From Big Wiesy to Big Easy
by Associated Press
HONOLULU (AP) ? Ernie Els had every reason to believe destiny was on his side.
He was in a playoff in the Sony Open for the second straight time. Just like last year, it looked as if it would end on the second extra hole. But when a simple birdie putt slid by the cup, he realized he needed something more.
"I told myself on the next tee to win the tournament, instead of waiting for someone to give it to you," he said.
Els holed a 30-foot birdie putt on the third extra hole to hold off an impressive bid by Harrison Frazar and become the first back-to-back winner in the Sony Open in 17 years.
"A playoff in the Sony - it's working out fine for me," said Els, the first player since Nick Faldo in the Masters (1989-90) to win the same event two straight years in playoffs.
Frazar is 0-for-161 on the PGA Tour, but left Waialae with no regrets.
"I had a one-shot lead and shot 4 under on a pretty tough golf course," Frazar said. "Most of the time, that's going to be good enough. I just got beat."
Frazar closed with two straight birdies for a 66. Both players finished at 18-under 262.
Els, who has shot every round in the 60s at Waialae since he started playing the Sony Open four years ago, holed a 10-foot birdie putt on the final hole for a 65 that forced the playoff.
Both made pars on No. 18 in the playoff.
Els, who holed a 55-foot birdie putt from the fringe on No. 10 to beat Aaron Baddeley last year on the second extra hole, figured it would end there again.
He had 10 feet for birdie, while Frazar missed the green left and came up short on his chip, leaving himself 15 feet for par. As he had done all day, Frazar didn't go down without a fight. He made the putt to extend the playoff.
Els made sure it didn't go any longer.
He had the same line on the par-3 11th earlier in the round, making a 10-footer for par. When the birdie putt disappeared, he threw his hands in the air and looked to the darkening, cloudy skies in relief.
"Nothing comes easy," the Big Easy said.
The last time he was in a playoff was November in the Presidents Cup, head-to-head with Tiger Woods over three dramatic holes until darkness led to a tie.
Els got to finish this one off - plus, he got paid.
He earned $864,000 for his 13th career PGA Tour victory, and now heads overseas to play in Thailand and Australia, not returning to the United States until late February or the middle of March.
The last repeat winner at the Sony Open was Corey Pavin (1986-87).
Frazar twice rallied from two-shot deficits, a strong performance considering their experience - Els a three-time major champion with 46 victories worldwide, Frazar in his seventh season on the PGA Tour without a single victory.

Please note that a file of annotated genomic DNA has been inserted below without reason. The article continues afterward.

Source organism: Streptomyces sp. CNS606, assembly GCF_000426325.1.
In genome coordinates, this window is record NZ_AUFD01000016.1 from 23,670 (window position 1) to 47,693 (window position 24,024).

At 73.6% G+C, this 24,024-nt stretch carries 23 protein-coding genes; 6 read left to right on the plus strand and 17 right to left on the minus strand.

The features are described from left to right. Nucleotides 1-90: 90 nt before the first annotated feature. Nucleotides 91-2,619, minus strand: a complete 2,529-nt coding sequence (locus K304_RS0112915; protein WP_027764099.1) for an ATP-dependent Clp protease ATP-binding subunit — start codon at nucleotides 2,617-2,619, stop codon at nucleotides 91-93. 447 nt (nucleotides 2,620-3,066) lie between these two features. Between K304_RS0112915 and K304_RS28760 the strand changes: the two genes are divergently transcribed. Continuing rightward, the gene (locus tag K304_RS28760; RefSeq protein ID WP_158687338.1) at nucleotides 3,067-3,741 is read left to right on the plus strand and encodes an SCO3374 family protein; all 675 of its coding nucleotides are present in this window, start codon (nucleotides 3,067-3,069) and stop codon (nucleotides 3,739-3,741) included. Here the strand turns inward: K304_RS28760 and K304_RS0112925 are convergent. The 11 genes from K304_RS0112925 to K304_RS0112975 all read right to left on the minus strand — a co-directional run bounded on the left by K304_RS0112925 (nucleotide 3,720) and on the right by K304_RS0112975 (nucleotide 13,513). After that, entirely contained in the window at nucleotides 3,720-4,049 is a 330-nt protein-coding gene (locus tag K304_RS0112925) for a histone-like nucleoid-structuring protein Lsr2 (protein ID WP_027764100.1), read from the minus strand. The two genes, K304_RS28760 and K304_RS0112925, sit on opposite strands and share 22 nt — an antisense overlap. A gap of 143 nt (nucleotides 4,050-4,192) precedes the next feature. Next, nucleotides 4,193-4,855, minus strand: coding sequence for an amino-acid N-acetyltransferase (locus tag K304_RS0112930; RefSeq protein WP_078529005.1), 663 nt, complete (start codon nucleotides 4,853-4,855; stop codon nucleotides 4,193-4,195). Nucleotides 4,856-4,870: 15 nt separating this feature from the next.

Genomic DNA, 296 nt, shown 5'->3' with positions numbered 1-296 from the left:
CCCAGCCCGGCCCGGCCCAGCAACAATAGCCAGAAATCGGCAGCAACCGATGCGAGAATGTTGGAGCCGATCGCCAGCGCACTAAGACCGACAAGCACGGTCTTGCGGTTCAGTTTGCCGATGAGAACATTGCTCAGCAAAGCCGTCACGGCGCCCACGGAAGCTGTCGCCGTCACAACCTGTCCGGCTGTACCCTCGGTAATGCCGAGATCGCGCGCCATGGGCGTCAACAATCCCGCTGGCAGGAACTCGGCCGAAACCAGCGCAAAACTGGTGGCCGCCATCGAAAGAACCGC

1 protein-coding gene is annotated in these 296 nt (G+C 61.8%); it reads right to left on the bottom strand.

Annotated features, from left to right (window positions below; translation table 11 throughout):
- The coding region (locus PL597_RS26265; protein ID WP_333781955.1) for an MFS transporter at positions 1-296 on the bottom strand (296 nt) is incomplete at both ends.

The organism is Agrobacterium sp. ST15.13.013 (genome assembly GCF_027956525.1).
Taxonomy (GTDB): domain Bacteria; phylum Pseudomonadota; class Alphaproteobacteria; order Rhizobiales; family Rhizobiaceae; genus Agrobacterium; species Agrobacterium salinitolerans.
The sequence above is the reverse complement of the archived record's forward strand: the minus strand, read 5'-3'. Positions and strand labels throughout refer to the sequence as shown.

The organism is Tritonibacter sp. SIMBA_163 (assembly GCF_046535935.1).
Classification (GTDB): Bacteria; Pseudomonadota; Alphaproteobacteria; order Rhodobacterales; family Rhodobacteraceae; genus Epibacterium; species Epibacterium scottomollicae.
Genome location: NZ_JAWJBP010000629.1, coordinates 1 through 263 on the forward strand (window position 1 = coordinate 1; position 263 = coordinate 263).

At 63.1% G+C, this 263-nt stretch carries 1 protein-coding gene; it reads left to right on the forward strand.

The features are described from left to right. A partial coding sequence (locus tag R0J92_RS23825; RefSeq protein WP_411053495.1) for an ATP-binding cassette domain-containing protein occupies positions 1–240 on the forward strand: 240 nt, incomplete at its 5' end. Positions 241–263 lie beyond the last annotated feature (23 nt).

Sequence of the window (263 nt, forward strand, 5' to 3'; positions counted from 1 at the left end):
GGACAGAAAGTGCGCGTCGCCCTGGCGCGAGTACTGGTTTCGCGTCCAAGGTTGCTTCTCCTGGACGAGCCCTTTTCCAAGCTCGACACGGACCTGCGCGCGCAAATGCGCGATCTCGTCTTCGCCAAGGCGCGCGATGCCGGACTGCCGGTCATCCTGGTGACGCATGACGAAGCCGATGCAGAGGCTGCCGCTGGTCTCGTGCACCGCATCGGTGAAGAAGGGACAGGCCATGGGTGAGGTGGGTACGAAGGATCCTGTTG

The Big Easy appeared to have this wrapped up when he had a two-stroke lead and a 30-foot birdie putt on the 15th, while Frazar overshot the green into thick rough.
That's where it all turned around.
Frazar hit a beautiful chip to save par, and Els' three-putted for bogey. Two holes later, Frazar caught him with a 20-foot birdie on the par-3 17th, and Els had to rally just to force extra holes.
"I knew I made a big mistake," Els said. "It was a good feeling to make the putt (on No. 18), because I felt the tournament was slipping away from me."
Davis Love III was briefly tied for the lead at 13 under when he made the turn, but went six holes before his next birdie and fell out of the race. He closed with a 67 to finish third at 15-under 265.
There was one other small piece of drama on the 18th.
Paul Azinger had a 4-foot birdie putt that would put him at 11 under par - and knock Vijay Singh, one of his best friends, out of the top 10 for the first time since the PGA Championship in August.
Azinger missed, and Singh (66) wound up with his 10th consecutive top-10 finish.
The Sony Open lost some of its buzz when 14-year-old Michelle Wie went home after a 68 on Friday to miss the cut by one shot. Els and Frazar brought it back to life with a terrific duel.
It was the third time Frazar had the lead going into the final round. He finished fourth in the '98 Colonial, and tied for third last year in the Phoenix Open when Singh shot a 63 in the final round.
The lesson from Phoenix was to not "sit back and watch what somebody else is doing."
He could have easily fallen into that trap on a cloudy afternoon at Waialae, playing with the defending champion. And while both players opened with five straight pars, Frazar had every reason to get down on himself.
A one-shot lead turned into a two-shot deficit late on the front nine, but Frazar rallied with four straight birdies to regain a share of the lead.
Els appeared to put him away again by chipping in on No. 13 and nearly holing out from the 14th fairway.
Frazar battled to the end, forcing Els to beat him with a long birdie putt on the 21st hole of the day.